How important is tax preparation in obtaining a mortgage?
When lenders ask borrowers to sign an IRS Form 4506, they’re granting the lender permission to receive a tax transcript of what was sent to the IRS. This is the same as lenders looking at a pay stub, W2 or a verification of employment. You can’t do that with self-employment, so the secondary verification can be the retrieval of tax information with permission from the borrower.
Receiving gift money for a down payment is another area that lenders will pay special attention to. Lenders want to know who that money came from and want a copy of that check and the deposit ticket.
Sometimes lenders want to make sure that the deposit came into your account without any debt. All they can see is the money in your account, but not if there’s any corresponding debt. The paper trail is also important so lenders know the source of the funds and that no other debt is attached.
What is the new Real Estate Settlement Procedures Act law that went into effect Jan. 1?
This holds the lender accountable to what he or she disclosed to the borrower at the beginning about how much it will cost to fund that mortgage transaction. Before, there was no responsibility on the lender’s part of what he or she shows the buyer or that he or she has a legal obligation for these numbers to be exactly the same at closing.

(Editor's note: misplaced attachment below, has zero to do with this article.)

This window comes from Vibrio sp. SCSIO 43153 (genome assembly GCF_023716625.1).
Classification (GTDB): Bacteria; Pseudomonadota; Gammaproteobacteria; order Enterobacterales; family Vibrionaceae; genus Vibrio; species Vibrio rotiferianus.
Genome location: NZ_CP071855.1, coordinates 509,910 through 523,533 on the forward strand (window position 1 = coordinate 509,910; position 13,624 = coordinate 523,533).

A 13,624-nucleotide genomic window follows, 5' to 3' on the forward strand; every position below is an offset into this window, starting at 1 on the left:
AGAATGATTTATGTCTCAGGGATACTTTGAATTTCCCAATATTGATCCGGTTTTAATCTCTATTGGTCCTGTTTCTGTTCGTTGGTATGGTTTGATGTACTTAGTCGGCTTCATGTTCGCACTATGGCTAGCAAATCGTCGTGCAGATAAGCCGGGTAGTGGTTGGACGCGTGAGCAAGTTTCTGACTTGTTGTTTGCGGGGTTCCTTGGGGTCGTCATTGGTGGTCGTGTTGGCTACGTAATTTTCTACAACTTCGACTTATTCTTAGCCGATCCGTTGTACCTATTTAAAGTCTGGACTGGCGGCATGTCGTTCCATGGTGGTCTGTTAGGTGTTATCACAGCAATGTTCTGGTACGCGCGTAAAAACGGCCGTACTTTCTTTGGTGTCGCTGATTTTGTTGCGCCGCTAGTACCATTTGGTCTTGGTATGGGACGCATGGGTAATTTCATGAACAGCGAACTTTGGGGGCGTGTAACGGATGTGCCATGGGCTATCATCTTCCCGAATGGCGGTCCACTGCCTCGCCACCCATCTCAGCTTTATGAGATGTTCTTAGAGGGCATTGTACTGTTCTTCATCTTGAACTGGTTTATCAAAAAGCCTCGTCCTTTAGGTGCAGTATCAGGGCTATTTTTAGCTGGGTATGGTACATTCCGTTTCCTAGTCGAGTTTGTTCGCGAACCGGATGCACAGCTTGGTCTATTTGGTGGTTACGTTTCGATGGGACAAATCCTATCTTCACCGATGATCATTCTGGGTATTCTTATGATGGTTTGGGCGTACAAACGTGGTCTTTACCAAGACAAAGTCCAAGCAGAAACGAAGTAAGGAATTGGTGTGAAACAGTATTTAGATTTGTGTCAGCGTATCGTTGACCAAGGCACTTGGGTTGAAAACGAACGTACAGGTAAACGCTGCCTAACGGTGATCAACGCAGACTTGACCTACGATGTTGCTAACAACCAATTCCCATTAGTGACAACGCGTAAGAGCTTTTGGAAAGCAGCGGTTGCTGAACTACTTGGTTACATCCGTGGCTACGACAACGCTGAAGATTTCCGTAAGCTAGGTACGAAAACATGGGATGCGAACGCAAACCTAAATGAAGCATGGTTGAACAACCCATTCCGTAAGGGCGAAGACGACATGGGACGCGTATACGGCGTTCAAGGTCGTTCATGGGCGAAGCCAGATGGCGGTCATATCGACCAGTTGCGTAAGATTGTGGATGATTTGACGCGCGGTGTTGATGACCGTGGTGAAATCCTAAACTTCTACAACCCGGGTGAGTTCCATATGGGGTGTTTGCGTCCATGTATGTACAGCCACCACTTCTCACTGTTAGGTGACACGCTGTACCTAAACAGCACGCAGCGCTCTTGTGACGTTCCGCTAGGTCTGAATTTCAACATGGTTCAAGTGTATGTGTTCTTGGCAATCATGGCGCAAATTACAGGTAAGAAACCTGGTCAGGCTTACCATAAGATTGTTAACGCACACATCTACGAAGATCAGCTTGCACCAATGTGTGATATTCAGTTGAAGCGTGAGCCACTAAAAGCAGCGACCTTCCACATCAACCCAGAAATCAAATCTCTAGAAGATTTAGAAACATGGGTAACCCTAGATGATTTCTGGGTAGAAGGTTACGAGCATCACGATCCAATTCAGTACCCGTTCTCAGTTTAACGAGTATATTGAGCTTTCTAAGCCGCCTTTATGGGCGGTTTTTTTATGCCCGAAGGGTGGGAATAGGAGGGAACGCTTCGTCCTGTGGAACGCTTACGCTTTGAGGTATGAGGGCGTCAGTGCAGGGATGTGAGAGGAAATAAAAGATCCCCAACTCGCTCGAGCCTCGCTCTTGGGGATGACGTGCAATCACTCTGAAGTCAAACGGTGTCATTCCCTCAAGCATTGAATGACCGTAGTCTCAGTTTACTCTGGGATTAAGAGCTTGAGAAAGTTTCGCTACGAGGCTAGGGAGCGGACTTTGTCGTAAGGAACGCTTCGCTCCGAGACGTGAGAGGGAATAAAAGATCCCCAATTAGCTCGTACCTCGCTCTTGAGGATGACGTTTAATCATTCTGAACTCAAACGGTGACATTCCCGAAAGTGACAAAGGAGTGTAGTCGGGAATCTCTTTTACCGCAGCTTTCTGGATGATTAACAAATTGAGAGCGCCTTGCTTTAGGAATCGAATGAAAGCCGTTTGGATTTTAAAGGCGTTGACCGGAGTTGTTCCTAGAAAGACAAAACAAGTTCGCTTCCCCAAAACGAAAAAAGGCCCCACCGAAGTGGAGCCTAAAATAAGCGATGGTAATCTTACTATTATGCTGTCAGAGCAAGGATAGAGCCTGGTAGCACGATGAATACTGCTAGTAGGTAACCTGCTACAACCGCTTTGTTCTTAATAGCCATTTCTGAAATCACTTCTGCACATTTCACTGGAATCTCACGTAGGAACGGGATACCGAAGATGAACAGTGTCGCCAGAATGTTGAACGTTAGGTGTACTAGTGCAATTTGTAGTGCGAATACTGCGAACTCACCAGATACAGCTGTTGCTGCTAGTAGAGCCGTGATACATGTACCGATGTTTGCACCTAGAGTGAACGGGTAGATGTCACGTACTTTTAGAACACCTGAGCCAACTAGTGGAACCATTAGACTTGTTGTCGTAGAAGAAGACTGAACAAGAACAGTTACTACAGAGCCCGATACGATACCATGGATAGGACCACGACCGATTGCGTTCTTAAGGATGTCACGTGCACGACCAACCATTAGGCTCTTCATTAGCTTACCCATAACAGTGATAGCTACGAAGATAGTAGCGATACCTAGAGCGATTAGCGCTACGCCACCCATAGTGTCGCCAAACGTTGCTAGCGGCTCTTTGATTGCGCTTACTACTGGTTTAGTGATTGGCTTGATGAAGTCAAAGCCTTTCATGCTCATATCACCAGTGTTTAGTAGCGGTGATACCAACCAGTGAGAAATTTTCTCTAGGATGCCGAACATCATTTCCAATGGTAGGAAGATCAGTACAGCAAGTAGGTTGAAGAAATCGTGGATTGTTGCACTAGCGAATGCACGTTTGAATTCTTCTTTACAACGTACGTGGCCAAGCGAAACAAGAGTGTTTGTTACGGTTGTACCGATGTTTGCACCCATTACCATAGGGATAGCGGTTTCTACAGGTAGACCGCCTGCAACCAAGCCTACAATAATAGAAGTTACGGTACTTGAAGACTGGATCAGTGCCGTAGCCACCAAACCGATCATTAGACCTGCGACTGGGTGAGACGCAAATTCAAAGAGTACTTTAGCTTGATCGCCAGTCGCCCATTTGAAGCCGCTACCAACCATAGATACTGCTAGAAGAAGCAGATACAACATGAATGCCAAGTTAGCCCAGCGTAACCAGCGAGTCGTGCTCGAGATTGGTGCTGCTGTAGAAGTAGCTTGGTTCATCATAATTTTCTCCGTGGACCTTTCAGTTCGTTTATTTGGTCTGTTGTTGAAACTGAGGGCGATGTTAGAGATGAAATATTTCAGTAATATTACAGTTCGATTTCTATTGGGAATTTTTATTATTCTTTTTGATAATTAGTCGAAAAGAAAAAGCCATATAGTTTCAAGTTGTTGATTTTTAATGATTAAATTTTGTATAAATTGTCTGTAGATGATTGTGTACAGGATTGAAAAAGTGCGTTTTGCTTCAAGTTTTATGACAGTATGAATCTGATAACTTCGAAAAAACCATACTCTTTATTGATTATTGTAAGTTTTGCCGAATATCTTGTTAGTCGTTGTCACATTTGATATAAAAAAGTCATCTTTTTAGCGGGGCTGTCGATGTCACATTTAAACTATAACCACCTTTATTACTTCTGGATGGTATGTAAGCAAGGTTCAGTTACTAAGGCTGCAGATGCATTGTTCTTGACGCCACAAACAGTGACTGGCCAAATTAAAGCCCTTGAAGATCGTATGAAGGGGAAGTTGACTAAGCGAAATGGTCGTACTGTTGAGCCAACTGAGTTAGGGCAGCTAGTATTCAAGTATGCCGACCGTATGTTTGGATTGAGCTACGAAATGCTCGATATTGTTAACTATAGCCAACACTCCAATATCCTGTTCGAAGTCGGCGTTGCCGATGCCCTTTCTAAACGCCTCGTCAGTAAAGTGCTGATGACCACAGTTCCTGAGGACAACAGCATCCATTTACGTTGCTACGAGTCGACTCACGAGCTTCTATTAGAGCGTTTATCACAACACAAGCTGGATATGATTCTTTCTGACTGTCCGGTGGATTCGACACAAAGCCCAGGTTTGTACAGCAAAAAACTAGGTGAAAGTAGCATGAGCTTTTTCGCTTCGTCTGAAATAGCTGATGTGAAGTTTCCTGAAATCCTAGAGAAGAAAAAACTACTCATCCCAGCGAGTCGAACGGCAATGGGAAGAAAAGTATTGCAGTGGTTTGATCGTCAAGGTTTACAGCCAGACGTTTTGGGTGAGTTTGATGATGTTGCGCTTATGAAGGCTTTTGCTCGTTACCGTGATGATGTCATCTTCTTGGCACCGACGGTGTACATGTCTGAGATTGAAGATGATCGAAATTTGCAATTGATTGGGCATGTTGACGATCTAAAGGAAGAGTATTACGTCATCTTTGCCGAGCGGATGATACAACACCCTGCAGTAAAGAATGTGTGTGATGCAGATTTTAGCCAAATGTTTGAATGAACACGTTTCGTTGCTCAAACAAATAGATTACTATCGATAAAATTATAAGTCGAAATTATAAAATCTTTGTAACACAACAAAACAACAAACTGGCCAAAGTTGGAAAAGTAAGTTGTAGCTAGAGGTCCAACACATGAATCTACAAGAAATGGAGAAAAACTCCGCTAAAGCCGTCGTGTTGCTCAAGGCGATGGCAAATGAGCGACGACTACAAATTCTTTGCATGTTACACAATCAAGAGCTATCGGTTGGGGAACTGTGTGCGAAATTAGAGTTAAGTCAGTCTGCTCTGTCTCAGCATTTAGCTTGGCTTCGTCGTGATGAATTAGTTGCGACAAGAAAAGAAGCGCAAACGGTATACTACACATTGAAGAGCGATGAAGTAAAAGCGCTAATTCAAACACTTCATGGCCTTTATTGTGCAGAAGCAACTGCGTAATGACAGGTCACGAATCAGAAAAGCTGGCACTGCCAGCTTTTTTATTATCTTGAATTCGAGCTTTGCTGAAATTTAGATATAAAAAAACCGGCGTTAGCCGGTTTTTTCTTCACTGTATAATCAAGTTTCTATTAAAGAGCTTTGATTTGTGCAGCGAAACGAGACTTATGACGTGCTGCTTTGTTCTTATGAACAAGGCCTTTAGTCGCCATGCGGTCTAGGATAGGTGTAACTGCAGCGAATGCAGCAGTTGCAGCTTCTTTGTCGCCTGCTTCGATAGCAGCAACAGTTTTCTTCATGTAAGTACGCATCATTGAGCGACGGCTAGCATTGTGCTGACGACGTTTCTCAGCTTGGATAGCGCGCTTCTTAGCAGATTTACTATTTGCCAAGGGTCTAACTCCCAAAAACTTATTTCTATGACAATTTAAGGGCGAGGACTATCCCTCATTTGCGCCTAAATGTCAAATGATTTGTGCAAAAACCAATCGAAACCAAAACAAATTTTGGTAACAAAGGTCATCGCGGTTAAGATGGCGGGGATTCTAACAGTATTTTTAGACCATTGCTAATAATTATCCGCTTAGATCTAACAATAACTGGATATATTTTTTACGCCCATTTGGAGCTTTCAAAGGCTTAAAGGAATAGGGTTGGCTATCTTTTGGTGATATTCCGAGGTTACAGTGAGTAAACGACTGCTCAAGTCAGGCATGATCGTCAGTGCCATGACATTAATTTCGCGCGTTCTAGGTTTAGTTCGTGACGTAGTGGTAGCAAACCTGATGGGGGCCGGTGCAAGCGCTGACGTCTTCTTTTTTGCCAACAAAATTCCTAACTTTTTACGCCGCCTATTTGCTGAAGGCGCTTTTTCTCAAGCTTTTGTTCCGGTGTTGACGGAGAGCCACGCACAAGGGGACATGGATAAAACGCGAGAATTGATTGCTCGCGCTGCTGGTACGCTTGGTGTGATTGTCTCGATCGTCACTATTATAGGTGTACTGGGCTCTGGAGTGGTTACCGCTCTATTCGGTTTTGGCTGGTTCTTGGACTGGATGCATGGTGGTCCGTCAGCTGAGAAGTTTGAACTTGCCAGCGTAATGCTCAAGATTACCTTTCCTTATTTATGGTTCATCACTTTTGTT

The new regulation provides more responsibility for lenders to refund any difference and that the numbers can only be changed under particular circumstances. The government heard way too many times that consumers received a very attractive number, but something else was shown at the closing table and it could not be changed.
The consumer can now make a claim against the lender because he or she did not accurately and fairly represent the true cost associated with that transaction.
The new settlement statement also includes more details and has boxes that say the consumer is specifically paying this to the bank in order to get the loan. This provides clarity, because there were many complaints about how confusing the settlement statement was.
Tom Stoll is senior vice president and head of mortgage at Fifth Third Bank. Reach him at (513) 358-5634 or [email protected].